October 30, 2014

GAME 1 REVIEW: “Game Over” Green nets overtime winner

Caps hope to raise a bigger banner this time next year. (photo by Cheryl Nichols)

WASHINGTON, DC — Before a crazed, capacity crowd at Verizon Center, the Washington Capitals finally found a lead they could hold onto, as defenseman Mike Green scored a power play goal at 2:24 of overtime to hand the Carolina Hurricanes their second loss of the season in as many nights.

The Capitals have won their last 10 home openers.  They did so Saturday night in front of 18,506 red-clad devotees, the Caps’ 107th consecutive sellout.

The Capitals led this game at 2-1 and 3-2, only to see it tied again on both occasions.  The ‘Canes tallied with 1:19 remaining in the third period to force overtime, less than two minutes after Brooks Laich banged home an Alex Ovechkin shot off the back boards for their first power play goal.

The second power play goal — the game-winner by Green on his only shot on goal —  came with the Caps playing 4-on-3 in the overtime.  Dennis Wideman fumbled a pass from Green a bit, which drew Carolina forward Tim Brent to the center of the ice.  Wideman quickly recovered and found Green, all alone now, just above the right circle.  His blast deflected off a shin pad and trickled through goalie Brian Boucher (32 saves on 36 shots) and the building erupted.

“Well, I saw the guy scoot over to Wides [Dennis Wideman] and I knew that I had a lot of time to shoot the puck, I just had to find a spot,” Green explained. “It kind of went off a guy’s shin pad and snuck through, but I just had to get the shot off.”

Green also spoke to the intensity of the opening night game in a frenzied arena.  “I think we started a little bit slow,” he said. “It seemed like we were a little bit nervous, I think that is because we were in our own building. Once we settled down and we started finishing our checks and getting on the forecheck, we tired them out and I felt that paid off in overtime.”

Coach Bruce Boudreau echoed Green’s thoughts about the team perhaps playing with a little bit of nerves early, which resulted in a sloppy first period where the Capitals were outshot by their opponent.  “I wouldn’t doubt it,” Boudreau said.  ” They were all asking me about nerves. It was the first game – the crowd’s into it, there are a lot of new guys. Nerves were there. It’s like the first day on the job and going into the office. You’re nervous. Whether you’re a 20-year veteran on the job or just brand new.”

So was Boudreau nervous after the ‘Canes pulled things even so late in the game?  “I said ‘we’ll get another one, don’t worry guys.’ We’ve come back many times. A lot of these guys we’ve had before, and I think we came back the second most in the NHL last year in the third period to win games.”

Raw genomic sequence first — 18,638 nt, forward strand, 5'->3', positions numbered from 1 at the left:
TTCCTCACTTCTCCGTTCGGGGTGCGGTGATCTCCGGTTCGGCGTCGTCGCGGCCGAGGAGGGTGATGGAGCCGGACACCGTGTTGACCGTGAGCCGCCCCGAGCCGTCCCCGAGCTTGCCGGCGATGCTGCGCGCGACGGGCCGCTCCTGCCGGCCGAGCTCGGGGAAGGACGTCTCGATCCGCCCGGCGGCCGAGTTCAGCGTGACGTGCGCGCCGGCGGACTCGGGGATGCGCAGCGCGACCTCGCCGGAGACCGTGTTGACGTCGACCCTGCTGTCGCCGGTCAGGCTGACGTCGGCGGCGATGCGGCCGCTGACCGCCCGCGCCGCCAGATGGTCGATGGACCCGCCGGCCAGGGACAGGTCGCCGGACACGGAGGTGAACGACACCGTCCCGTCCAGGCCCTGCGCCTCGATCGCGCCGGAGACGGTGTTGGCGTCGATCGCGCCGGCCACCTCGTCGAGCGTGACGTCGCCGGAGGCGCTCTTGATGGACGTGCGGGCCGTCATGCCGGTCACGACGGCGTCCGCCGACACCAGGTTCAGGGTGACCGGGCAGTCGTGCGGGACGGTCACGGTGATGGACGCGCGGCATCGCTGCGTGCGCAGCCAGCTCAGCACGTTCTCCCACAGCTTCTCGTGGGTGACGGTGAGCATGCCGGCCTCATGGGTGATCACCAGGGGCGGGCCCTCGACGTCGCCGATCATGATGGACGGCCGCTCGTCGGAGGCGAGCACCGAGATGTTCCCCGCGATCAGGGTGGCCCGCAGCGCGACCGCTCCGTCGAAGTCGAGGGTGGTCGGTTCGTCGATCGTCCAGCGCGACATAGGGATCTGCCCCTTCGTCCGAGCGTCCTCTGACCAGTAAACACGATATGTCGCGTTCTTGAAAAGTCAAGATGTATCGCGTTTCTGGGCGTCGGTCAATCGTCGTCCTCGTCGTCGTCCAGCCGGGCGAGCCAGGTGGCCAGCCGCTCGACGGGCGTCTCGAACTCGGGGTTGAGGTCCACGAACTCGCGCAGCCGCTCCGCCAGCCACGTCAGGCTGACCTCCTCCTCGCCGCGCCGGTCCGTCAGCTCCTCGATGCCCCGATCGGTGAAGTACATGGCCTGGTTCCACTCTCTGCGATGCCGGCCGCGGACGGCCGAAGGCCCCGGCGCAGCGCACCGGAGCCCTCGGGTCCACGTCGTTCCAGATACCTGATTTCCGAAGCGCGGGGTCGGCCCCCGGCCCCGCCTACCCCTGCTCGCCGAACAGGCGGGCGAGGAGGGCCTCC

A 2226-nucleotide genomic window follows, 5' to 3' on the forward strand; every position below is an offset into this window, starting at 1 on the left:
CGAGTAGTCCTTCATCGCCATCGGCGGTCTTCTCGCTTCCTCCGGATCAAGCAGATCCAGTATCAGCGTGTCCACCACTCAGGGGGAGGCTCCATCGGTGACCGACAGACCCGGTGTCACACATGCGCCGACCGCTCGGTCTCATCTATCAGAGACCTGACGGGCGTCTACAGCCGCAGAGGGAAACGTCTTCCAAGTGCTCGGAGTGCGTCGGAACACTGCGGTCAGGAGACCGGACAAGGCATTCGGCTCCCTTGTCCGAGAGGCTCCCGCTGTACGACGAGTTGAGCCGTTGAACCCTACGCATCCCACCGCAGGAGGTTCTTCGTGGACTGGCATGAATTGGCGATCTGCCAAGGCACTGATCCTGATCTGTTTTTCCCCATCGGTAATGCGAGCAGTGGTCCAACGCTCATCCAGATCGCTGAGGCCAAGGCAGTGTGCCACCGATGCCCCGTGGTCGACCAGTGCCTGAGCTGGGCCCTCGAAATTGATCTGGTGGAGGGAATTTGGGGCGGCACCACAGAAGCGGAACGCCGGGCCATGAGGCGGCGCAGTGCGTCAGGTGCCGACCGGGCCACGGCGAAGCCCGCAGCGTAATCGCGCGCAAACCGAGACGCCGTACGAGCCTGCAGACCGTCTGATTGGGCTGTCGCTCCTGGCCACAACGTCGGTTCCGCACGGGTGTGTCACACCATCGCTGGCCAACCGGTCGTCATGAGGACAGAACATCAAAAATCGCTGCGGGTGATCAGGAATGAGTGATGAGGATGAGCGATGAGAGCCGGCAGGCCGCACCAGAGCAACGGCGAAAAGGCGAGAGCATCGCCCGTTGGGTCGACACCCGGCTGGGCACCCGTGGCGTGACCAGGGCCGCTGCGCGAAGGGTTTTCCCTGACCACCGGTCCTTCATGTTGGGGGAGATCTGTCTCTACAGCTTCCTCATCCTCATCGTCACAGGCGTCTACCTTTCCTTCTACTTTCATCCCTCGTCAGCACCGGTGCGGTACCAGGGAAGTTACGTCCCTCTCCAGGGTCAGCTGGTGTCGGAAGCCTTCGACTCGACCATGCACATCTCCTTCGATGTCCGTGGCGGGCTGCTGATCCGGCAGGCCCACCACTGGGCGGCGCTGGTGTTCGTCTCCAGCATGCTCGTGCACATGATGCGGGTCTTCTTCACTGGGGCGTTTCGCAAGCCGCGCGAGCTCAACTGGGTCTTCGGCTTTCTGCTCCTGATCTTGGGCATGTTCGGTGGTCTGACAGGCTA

The Caps’ most effective line Saturday night was the third line of Jason Chimera, Brooks Laich and Joel ward, often playing against the Hurricanes’ top line, featuring Eric Staal (two power play goals and an assist).

Chimera, who scored on a breakaway on a fantastic pass from Ward, thought the line’s size played a big part of its effectiveness in this matchup.  “We thought we did a great job, we are three big guys who try and keep the puck down low and create some chances for ourselves. We had some good chances, we felt good tonight. We played really good together and we never gave up much on five-on-five, so that’s good.”

One Capital who didn’t have a great game, despite springing Alexander Semin for one of the prettier breakaway goals you’ll every want to see, was defenseman John Carlson.  He played a direct role in each of Carolina’s goals, sitting in the penalty box for the first two, then getting himself out of position on Jussi Jokinen’s game-tying goal at 18:41 of the third.

Michal Neuvirth was strong in goal, making 28 saves on 31 shots, but was stellar in the overtime, when the Caps were forced to play 3-on-4 for the first two minutes as a result of a boarding call against Semin as time expired, promoting a several minute melee.  There was no injury on the play, but Semin could very well find himself missing a couple of games under new NHL discipline czar Brendan Shanahan’s watchful eye.

It might not have been pretty for the most part.  The penalty kill needs some attention.  But the power play, which was sluggish to start, tallied twice, and the team didn’t cave in overtime when it would have been easy to after allowing the late, tying goal.  And this was all accomplished on an evening when the top line wasn’t particularly effective, with Boudreau describing Alex Ovechkin’s performance, after praising his effort and intensity after his travel and return from Russia for the funeral of his uncle, as “adequate.”

All told, it was a gritty, gutsy two points, against a division opponent.  They host another division opponent Monday in the Tampa Bay Lightning, who unceremoniously booted the Caps from the playoffs last season, sweeping them in the second round.  No one in the locker room would admit to it being a revenge game, but you can bet the fans in the stands will want to see a little payback.

Michal Neuvirth takes warmups before the opener. (photo by Cheryl NIchols)

About Dave Nichols

Dave Nichols is Editor-in-Chief of District Sports Page. He is credentialed to cover the Washington Nationals, Capitals, Wizards and Mystics. Dave also covers national college football and basketball and Major League Soccer for Associated Press. He spent four years in radio covering the Baltimore Orioles, Washington Redskins and the University of Maryland football and basketball teams. Dave is a life-long D.C. sports fan and attended his first pro game in 1974 — the Caps’ second game in existence. You can follow him on Twitter @DaveNicholsDSP

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